Off-the-record with Patrick Fitzgerald

The press chases the prosecutor down courthouse halls, panting like dogs after the meaningless scraps of information he tosses us.

By Michael Scherer
Published October 26, 2005 9:30PM (EDT)

After nearly two years of official, leak-proof silence, special prosecutor Patrick Fitzgerald revealed one thing Wednesday: He is willing to talk to reporters off-the-record.

But it also became clear that he may be a bit out of practice as to the custom of speaking off-the-record. Typically, the source and the reporter must agree first to the terms of the discussion. Once agreed, the reporter must be prepared to go to his or her grave, or at least to the door of Fitzgerald's grand jury room, to keep that pledge. (See: Miller, Judith; Cooper, Matt.)

Fitzgerald's technique was a bit cruder. At two points near midday, he could be seen by passersby barreling down the first-floor hallway of the U.S. District Court in Washington, asking an entire pack of reporters, and presumably the passing public in earshot, to treat his comments as "off-the-record."

This reporter was present for the second hallway sprint when Patrick Fitzgerald went "off-the-record." It was a chaotic scene shortly after 1 p.m. With aides at his side, he walked at a brisk clip surrounded by more than a dozen scribes, one from nearly every major newspaper and network, many of them barking questions as they chased him. Though your faithful scribe had no opportunity to agree to Fitzgerald's off-the-record request, let alone make eye contact with him, you will not find the words he spoke here. Prosecutor Fitzgerald, of course, is not someone to argue with about the technicalities of reporter-source communications. He said a few words, and then he walked out the courthouse door. Before anyone could catch his or her breath, Fitzgerald had already made his way into the back seat of a champagne-colored Crown Victoria, which whisked him away.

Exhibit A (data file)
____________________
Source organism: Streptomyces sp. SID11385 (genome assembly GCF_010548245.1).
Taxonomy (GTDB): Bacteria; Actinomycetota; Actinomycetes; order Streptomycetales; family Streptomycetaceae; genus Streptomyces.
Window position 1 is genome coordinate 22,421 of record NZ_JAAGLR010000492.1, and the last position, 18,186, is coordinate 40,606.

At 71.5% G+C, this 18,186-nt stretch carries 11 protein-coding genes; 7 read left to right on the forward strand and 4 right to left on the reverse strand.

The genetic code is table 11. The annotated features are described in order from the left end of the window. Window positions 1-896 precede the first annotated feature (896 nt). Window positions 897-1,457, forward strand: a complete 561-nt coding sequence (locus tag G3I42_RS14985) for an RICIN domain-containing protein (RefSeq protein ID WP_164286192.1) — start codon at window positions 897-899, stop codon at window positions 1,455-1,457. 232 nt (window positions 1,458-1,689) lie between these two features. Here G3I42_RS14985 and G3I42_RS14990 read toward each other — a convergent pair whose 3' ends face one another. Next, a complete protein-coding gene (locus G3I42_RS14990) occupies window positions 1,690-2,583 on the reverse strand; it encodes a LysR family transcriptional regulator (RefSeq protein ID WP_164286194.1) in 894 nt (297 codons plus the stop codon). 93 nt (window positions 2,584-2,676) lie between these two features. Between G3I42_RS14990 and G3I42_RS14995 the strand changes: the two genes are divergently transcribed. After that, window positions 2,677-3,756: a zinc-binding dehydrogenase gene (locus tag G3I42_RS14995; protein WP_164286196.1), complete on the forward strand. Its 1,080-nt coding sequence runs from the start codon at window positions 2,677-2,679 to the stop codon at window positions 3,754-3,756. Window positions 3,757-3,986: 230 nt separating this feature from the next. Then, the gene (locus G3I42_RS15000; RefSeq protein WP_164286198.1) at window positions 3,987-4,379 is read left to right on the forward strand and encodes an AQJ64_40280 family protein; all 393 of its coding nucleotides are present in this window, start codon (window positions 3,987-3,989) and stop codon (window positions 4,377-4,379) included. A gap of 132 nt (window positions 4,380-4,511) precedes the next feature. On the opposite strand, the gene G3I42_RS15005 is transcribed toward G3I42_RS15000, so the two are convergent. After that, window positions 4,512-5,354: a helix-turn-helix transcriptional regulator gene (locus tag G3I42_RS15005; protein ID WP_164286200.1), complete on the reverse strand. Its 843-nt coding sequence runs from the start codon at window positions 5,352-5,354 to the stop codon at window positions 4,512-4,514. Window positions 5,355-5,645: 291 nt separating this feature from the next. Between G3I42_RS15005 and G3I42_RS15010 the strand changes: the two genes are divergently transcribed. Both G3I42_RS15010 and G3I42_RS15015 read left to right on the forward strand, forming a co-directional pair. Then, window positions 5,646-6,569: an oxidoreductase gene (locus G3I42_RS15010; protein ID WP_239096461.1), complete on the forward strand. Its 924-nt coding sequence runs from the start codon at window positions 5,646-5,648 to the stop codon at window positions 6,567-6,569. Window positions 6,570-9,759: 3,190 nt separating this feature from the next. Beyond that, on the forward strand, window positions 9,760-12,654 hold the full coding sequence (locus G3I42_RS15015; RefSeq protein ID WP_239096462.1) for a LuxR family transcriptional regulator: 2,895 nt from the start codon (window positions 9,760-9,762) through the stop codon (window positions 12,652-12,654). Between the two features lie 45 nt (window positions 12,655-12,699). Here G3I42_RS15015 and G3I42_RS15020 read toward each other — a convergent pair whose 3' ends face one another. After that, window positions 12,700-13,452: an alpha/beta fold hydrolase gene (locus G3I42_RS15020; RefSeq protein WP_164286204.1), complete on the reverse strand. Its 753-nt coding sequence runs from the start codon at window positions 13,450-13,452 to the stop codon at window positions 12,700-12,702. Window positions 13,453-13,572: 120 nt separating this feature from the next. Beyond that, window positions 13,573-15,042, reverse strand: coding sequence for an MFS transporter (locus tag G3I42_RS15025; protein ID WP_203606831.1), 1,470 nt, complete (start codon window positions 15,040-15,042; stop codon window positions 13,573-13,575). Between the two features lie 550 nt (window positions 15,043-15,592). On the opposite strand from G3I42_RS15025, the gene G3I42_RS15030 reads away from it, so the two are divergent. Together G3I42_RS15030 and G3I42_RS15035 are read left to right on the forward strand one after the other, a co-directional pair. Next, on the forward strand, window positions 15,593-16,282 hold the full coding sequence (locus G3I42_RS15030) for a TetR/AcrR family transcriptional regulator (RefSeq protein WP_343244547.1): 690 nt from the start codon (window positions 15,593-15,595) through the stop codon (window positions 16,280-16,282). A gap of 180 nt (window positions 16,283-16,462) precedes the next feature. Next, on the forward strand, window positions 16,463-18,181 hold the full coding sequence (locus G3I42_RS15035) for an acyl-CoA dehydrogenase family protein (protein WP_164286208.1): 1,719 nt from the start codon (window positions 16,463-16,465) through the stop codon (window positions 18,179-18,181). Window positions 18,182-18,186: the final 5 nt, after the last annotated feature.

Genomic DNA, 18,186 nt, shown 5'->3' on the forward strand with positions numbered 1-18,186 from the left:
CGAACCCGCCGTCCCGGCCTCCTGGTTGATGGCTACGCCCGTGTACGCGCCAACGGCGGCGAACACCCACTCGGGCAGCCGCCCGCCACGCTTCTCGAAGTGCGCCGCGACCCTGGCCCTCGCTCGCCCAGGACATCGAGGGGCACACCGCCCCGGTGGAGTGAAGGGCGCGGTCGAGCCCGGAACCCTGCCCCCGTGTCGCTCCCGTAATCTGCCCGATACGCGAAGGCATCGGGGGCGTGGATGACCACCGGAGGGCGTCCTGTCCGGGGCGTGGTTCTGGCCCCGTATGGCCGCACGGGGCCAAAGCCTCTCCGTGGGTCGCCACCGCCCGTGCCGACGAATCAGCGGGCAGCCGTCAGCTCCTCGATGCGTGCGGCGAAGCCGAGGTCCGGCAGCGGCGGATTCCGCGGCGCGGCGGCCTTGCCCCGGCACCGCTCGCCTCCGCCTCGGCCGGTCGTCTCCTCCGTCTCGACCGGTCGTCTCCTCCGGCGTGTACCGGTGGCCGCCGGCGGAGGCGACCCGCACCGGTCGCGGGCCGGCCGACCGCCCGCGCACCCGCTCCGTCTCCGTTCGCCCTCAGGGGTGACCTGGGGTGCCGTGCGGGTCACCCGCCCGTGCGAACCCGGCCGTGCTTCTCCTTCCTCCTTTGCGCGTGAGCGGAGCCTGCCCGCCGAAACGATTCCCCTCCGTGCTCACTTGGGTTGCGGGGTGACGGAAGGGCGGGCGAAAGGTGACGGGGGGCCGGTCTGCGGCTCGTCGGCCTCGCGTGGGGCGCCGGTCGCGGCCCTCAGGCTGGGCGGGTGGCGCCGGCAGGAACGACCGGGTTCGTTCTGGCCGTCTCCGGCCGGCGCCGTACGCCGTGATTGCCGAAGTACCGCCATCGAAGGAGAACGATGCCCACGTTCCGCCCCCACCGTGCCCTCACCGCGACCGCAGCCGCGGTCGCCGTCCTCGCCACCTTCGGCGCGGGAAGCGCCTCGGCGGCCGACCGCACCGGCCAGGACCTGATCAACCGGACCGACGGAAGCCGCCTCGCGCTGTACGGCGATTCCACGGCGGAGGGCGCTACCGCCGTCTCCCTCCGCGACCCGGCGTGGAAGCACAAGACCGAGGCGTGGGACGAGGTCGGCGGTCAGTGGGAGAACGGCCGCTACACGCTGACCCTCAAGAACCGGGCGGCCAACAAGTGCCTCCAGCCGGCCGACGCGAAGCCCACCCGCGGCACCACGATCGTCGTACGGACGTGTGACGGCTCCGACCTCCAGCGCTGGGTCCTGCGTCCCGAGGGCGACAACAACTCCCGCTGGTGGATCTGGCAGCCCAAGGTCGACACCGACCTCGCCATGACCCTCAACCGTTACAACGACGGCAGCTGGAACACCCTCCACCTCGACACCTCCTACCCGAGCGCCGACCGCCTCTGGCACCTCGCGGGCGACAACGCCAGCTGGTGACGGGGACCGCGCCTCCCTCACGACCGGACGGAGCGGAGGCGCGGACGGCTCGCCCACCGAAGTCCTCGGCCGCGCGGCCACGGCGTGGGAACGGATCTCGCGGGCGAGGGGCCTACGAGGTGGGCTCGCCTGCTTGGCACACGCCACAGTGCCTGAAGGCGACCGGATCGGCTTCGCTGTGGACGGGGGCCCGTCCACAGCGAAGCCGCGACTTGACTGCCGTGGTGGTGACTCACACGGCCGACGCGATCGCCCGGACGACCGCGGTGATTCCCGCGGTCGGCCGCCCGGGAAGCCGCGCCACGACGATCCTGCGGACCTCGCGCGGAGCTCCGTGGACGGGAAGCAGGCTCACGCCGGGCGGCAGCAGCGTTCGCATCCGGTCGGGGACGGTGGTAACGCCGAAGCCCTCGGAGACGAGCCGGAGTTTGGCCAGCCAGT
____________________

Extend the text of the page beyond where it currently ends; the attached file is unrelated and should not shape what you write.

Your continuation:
It can also be recorded in these pages that rumors had already been making the rounds through the courthouse for nearly an hour about the substance of the first "off-the-record" utterance, a major event by the man who holds the nation's political future in his briefcase. Apparently, he had said, "I'm leaving," according to several secondhand accounts. In other words, Fitzgerald appears to have told reporters, "off-the-record," that his session behind closed doors with the grand jury was done for the day. There would not be, at least immediately, a press conference at the courthouse steps. No frog marching of I. Lewis "Scooter" Libby or Karl Rove. No relief to the weeks of building speculation over the fate of the Bush White House.

For the nearly two dozen print reporters and television producers who had spent the day scrambling through the corridors of the courthouse like fevered rats sniffing for cheese, this was a bit of a letdown. The pack had proved itself particularly inept Wednesday, always standing on the wrong side of the grand jury door or in the hallways, rustling papers and thumbing BlackBerrys, as confused as everyone else. Reporters nodded and smiled in unison at members of the grand jury as they filed in and out of the elevator, cradling coffee or walking on canes, wearing winter coats or shouldering large purses. But that was it. Hardly a word was exchanged. To pass the time, reporters traded theories about what was going on. One cable news producer cradled a walkie-talkie and could be heard at one point saying to an associate at another position in or around the courthouse, "Red dog, this is Grey Fox." Another reporter, betraying some frustration, mused about her own profession, "We sound like such losers, and that's because we are."

The morning had certainly started on a somewhat more optimistic note. Fitzgerald, upon entering the courthouse, had stayed firmly "on-the-record."

"Today the day?" one reporter asked him after he had passed through the metal detector. "I've got no comment, sorry," he said, striking a sympathetic tone.

Another reporter tried a less direct tack. Referring to the swarm of cameramen outside the courtroom who had all but assaulted him with their lenses when he arrived at the courthouse, she said, "They are getting some good shots of you."

Fitzgerald, who knows the whole world is waiting for him to speak, took the bait. "Oh," he said, in an admirably self-deprecating tone. "There is no good shot of me."

And that's about all -- on-the-record -- we got from Fitzgerald.

Michael Scherer

Michael Scherer is Salon's Washington correspondent. Read his other articles here.

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